Nokia, the world's biggest maker of cell phones, said on Thursday it was too early to say whether demand for handsets has bottomed out.

The cell phone market is facing its toughest year ever in 2009 as the economic downturn saps demand for new phones.

So far it is too early to estimate whether in our sector we have seen the demand for mobile devices reaching the bottom, and when this bottom would possibly be reached, Chief Executive Olli-Pekka Kallasvuo told the annual shareholders meeting.

Last week, Nokia reported a 27 percent fall in January-March sales and its first-ever quarterly pretax loss while repeating its forecast for cell phone market volumes to decline by around 10 percent in 2009.

Kallasvuo said the company has seen quite a lot of financing requests from handset retailers and telecom operators, but Nokia has stuck to a conservative policy toward financing customers.

And we will remain conservative, Kallasvuo said.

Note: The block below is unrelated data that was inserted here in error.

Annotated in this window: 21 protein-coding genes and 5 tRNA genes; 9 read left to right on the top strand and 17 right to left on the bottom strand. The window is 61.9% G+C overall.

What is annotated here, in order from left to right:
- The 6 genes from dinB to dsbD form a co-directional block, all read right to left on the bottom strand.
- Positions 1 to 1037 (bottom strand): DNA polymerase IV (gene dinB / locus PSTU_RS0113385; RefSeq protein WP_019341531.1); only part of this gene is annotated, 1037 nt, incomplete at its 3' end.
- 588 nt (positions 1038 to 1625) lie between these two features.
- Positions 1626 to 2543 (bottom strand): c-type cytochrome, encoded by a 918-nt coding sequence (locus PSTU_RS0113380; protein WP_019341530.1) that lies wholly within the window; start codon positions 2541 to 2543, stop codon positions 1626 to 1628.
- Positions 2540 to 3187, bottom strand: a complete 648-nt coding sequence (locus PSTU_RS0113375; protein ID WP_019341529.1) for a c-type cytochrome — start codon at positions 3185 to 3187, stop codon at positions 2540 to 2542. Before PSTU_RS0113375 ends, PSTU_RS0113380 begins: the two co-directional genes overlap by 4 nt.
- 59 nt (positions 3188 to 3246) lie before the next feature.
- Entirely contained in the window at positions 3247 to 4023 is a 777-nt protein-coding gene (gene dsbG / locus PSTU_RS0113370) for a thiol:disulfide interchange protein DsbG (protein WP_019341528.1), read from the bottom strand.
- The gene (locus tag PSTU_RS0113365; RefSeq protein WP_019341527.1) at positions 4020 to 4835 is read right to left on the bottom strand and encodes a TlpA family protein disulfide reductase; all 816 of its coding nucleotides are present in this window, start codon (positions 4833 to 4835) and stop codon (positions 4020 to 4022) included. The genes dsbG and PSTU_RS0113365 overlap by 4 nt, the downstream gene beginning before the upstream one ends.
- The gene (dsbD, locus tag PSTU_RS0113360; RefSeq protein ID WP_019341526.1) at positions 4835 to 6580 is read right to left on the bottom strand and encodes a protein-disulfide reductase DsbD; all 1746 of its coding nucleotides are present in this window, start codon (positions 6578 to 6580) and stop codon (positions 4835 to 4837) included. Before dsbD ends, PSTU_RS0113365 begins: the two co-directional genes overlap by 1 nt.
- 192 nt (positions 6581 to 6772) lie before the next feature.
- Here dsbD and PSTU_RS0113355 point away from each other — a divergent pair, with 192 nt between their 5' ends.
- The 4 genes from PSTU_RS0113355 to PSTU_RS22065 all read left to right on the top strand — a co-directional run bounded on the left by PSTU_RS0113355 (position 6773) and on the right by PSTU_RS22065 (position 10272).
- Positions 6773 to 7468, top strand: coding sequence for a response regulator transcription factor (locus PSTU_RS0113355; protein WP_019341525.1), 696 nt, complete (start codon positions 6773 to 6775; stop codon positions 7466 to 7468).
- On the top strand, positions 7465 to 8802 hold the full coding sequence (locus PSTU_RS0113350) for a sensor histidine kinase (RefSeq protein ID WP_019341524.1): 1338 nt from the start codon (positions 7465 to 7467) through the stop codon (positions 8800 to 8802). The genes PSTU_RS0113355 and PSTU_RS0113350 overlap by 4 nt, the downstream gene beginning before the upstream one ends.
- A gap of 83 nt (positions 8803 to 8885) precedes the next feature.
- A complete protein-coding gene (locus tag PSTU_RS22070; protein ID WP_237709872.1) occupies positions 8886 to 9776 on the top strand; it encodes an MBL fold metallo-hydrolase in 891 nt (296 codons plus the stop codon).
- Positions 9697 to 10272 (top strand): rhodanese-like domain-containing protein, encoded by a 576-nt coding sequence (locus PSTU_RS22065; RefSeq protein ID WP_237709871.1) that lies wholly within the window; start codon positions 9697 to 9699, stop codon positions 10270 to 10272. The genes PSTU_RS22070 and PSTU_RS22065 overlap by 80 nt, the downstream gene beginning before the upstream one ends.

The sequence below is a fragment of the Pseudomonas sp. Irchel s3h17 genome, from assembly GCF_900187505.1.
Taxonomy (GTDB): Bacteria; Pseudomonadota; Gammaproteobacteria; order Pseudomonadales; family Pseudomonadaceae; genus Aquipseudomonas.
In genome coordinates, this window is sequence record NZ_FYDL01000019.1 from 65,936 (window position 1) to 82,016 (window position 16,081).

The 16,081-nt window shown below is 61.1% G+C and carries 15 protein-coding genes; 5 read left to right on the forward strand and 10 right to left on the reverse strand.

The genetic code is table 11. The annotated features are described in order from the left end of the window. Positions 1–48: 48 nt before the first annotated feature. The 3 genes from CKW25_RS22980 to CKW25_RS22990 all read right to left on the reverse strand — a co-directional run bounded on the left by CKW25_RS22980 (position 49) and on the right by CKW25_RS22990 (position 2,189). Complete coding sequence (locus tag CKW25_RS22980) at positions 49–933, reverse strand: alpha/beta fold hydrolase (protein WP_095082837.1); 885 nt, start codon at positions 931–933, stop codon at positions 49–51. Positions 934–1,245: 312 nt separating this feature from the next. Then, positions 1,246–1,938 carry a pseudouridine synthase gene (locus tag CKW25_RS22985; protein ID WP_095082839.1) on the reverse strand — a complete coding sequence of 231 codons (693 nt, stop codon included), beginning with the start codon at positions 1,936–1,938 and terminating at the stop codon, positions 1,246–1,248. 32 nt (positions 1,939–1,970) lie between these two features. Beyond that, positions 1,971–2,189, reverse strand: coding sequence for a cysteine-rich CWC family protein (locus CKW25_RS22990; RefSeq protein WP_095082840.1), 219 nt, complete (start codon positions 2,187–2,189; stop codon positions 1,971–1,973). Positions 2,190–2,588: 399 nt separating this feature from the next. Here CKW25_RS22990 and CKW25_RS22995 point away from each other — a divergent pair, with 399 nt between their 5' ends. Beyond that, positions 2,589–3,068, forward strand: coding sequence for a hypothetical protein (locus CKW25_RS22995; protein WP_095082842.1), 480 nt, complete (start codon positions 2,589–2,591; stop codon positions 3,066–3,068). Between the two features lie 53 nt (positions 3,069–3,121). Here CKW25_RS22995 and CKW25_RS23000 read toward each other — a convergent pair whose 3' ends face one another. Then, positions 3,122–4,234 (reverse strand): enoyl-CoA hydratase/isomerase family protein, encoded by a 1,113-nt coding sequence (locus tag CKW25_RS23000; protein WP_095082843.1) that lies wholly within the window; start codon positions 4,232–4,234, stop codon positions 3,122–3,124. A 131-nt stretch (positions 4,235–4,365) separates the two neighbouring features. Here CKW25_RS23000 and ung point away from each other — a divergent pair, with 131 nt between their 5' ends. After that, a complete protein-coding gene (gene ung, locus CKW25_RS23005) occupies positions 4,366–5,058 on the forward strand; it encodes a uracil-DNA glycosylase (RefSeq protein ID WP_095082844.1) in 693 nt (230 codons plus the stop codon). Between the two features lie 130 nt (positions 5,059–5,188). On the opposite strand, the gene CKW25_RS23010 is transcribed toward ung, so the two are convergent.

Kallasvuo also said Nokia aims to take the Symbian operating system -- currently used in smartphones -- into lower-priced phones.

Expanding Symbian into lower price points is the right thing to do. We see this as a tremendous opportunity to increase efficiency, to get more scale for Symbian, and gain market share, Kallasvuo said.

Shares in Nokia were 2.3 percent lower on the Helsinki bourse at 11.22 euros at 11:23 a.m. EDT, underperforming a 0.3 percent dip in the DJ Stoxx European technology index.

Separately Moody's said it revised to its outlook for Nokia debt to negative from stable.

(Reporting by Tarmo Virki; Editing by Greg Mahlich and Elaine Hardcastle)